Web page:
If I wanted all tables that have TMP on the end I could enter a filter with only one wildcard, like this:

%TMP

The only downside I have seen when using these filters, is that it is easy to forget about the filters. It then takes a bit to figure out why the table list is missing or incomplete. So don’t forget to take the filter out when you are done.




Suppress column headings when there are no details on the last page

Sunday 22 September 2019 @ 10:38 pm

Sometimes there are details printing on the last page and sometimes the last page is just the Group or Report Footer.  You may not want column headings on the last page if there are no details.  I have seen and tried several methods to accomplish this but not all are reliable. For instance using “OnLastRecord” as a suppress condition will work most of the time, but will also suppress the headers when the last page still contains exactly one detail record. I have found the approach below to be the most reliable.

First you split the Details band into A and B subsections.  You suppress Details B and use Details A for your visible fields.  Then you create the following formula field and place it in Details B:

WhilePrintingRecords;
BooleanVar Ending := OnLastRecord

Last you use the following formula to suppress the Page Header, or the part of the Page Header with column headings:

WhilePrintingRecords;
BooleanVar Ending

A Boolean variable is False by default.  The variable will only be True once the report has passed the last Detail A, which means that the last record has printed.  If there is a page header after that point it will be suppressed, because the “Ending” variable is now True.




How to turn records/rows into columns

Tuesday 27 August 2019 @ 7:32 pm

A customer recently requested an unusual report layout. They wanted the field labels in the first column on the page and each record to be a new column on that page. I remembered struggling with a similar layout request years ago and pulled up an old report from 2009. What I came up with then worked fine if you only needed one set of labels on each page, meaning that the columns were so tall that there wasn’t room to fit a second set below the first one each page. In 2009 I had half-height columns which meant two sets of labels along the left side of the page. That got very complicated.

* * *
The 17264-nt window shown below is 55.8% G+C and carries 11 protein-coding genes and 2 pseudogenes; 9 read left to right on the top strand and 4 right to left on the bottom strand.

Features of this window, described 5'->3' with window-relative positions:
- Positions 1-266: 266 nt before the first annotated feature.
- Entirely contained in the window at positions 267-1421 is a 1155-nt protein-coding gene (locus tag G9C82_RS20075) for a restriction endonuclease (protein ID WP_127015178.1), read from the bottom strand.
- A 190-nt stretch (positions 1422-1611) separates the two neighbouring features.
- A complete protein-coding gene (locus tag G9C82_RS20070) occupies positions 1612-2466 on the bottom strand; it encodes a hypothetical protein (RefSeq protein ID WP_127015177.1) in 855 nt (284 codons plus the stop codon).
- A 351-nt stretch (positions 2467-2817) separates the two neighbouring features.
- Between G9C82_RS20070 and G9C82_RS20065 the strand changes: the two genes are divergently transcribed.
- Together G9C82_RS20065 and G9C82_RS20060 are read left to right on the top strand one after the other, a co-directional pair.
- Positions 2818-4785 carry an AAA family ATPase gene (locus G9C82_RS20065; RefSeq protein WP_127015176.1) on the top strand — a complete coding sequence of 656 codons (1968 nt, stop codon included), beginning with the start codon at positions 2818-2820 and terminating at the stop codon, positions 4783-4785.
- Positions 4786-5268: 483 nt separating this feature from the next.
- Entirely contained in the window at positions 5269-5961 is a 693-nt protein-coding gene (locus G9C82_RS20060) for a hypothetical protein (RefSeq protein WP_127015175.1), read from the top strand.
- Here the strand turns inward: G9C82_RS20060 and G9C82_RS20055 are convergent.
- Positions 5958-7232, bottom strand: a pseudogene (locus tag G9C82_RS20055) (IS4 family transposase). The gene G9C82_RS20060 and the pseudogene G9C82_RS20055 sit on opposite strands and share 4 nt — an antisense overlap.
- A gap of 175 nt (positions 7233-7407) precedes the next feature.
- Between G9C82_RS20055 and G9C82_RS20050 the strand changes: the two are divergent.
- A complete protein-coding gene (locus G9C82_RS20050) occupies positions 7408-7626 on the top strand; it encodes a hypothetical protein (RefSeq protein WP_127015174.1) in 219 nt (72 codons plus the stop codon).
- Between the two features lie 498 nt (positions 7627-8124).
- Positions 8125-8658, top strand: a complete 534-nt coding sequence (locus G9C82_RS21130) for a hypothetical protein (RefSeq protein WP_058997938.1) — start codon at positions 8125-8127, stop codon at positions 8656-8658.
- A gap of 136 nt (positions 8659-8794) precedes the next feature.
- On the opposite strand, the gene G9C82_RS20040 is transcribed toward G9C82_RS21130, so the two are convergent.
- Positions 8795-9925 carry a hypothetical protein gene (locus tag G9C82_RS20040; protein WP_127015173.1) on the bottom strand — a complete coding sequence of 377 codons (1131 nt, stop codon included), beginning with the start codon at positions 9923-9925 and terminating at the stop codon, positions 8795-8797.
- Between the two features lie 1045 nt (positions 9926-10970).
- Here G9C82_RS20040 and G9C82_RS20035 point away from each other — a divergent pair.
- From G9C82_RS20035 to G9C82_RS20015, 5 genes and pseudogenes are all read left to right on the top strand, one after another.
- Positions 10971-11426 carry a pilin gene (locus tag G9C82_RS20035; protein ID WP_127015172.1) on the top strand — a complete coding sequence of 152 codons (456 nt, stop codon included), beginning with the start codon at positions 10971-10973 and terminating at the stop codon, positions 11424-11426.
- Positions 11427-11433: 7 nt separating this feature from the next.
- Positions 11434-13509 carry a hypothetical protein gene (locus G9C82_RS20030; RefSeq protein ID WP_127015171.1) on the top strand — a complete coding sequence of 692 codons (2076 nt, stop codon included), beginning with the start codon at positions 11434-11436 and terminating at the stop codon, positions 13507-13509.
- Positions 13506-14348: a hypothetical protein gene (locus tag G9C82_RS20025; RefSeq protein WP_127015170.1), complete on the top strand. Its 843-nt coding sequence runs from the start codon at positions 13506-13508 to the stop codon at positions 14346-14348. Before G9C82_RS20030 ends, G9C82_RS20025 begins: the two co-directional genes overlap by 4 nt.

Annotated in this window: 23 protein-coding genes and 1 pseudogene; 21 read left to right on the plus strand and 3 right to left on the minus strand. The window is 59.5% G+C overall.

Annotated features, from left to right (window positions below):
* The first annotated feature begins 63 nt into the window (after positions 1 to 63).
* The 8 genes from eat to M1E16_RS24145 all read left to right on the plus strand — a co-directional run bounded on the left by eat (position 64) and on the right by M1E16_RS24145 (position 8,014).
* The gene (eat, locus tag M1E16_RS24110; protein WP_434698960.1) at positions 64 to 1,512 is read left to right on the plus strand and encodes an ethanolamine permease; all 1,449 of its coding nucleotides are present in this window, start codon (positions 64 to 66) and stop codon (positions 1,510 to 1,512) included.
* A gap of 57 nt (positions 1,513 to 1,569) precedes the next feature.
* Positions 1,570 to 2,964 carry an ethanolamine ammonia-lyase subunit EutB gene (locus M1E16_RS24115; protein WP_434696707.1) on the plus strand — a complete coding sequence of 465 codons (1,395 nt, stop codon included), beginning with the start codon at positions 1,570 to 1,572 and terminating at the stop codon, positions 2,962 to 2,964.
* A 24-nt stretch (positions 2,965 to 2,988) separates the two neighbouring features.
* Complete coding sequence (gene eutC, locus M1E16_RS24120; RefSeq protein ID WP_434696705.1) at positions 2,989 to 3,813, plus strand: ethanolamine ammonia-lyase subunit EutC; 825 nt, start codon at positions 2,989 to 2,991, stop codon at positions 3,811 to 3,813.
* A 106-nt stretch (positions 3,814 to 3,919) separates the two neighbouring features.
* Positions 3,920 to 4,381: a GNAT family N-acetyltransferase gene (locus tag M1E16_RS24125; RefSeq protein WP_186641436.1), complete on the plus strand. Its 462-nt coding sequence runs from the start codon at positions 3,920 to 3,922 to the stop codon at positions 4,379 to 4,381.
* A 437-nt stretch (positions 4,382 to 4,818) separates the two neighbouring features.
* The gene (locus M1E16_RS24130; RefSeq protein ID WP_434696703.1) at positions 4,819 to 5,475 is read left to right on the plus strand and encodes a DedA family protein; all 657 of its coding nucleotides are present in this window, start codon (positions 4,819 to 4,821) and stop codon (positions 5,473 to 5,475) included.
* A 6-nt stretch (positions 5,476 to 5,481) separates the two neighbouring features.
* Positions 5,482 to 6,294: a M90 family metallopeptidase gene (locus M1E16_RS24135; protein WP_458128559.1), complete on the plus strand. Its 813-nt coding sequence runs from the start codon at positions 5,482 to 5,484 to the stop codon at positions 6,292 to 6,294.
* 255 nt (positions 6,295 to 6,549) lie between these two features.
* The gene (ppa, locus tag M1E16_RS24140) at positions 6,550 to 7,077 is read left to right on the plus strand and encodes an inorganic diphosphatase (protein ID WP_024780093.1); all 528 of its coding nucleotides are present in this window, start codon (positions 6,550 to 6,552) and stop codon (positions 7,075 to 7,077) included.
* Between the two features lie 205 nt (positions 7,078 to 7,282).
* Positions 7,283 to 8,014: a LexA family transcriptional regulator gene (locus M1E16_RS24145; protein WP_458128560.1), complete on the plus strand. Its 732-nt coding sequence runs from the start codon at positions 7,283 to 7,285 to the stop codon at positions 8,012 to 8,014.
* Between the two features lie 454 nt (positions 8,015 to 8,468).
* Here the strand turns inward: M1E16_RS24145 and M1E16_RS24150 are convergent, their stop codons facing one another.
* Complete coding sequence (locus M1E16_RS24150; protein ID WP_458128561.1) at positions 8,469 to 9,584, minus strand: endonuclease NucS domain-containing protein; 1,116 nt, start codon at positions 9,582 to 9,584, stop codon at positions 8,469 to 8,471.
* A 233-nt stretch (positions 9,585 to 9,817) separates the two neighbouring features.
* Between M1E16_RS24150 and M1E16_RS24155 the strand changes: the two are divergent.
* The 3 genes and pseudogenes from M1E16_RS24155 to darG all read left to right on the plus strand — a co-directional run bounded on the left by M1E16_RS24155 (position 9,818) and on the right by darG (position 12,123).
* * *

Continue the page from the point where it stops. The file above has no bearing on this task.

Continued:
Fortunately my current project had full page columns, which meant my 2009 solution was a perfect fit. Here are the steps:
1) Create a static value formula that can be used as a group. I usually use something like this:

WhileReadingRecords; 1

2) Group on this formula, and in the group options check “repeat Group Header on each page”
3) Make the group header about 6 inches deep and type all the field labels along the left side.
4) Make your details section about 6 inches deep and put the corresponding fields in.
5) Go into the section expert for the details section and check “Format with multiple columns”.
6) When the layout tab appears set the width of the column to an appropriate number.
7) Check the layout options: “Across then down” and “Format Groups with multiple columns”.

Note – you can do something similar with a cross-tab, but the additional pages for cross-tabs are all to the right on page 1 when in preview.  And the layout isn’t as flexible with a cross-tab.




Finding groups where the last record meets a criteria

Monday 15 July 2019 @ 9:52 pm

One of my students presented me with the following challenge. Their address records were stored in a table that keeps an address history. That means that new addresses don’t replace the old addresses. Each new address is a new record with a time stamp. The current address is the record for that customer that has the latest timestamp.

To display the current address for each customer is fairly easy and can be done in one of two ways:

1) Group by Customer and sort by time stamp. Hide the details and place the address fields in the Group Footer. This would display the last address for each Customer.

2) Group by Customer and put in a group selection formula that says:

{Address.TimeStamp} = maximum ( {Address.TimeStamp} , {Address.CustomerID} )

Either of these will work to show the current address for each customer. But if you want to select only current addresses in a particular state, like NY, you have to be careful. If you put the State criteria in the record select expert or record selection formula the criteria will be applied before the grouping happens. Crystal will start by selecting only New York records regardless of how old the timestamp is. Then it will do the grouping and show the last NY record in each group. You would end up with the last New York address for each customer, rather than getting the accounts that have New York in their last record.  Anyone who had moved of NY to somewhere else would still show up.

My original solution involved a formula that combined the Date and the State into a single string field. Then I used a complicated group selection formula to find the right records. You can read about it here and it works fine.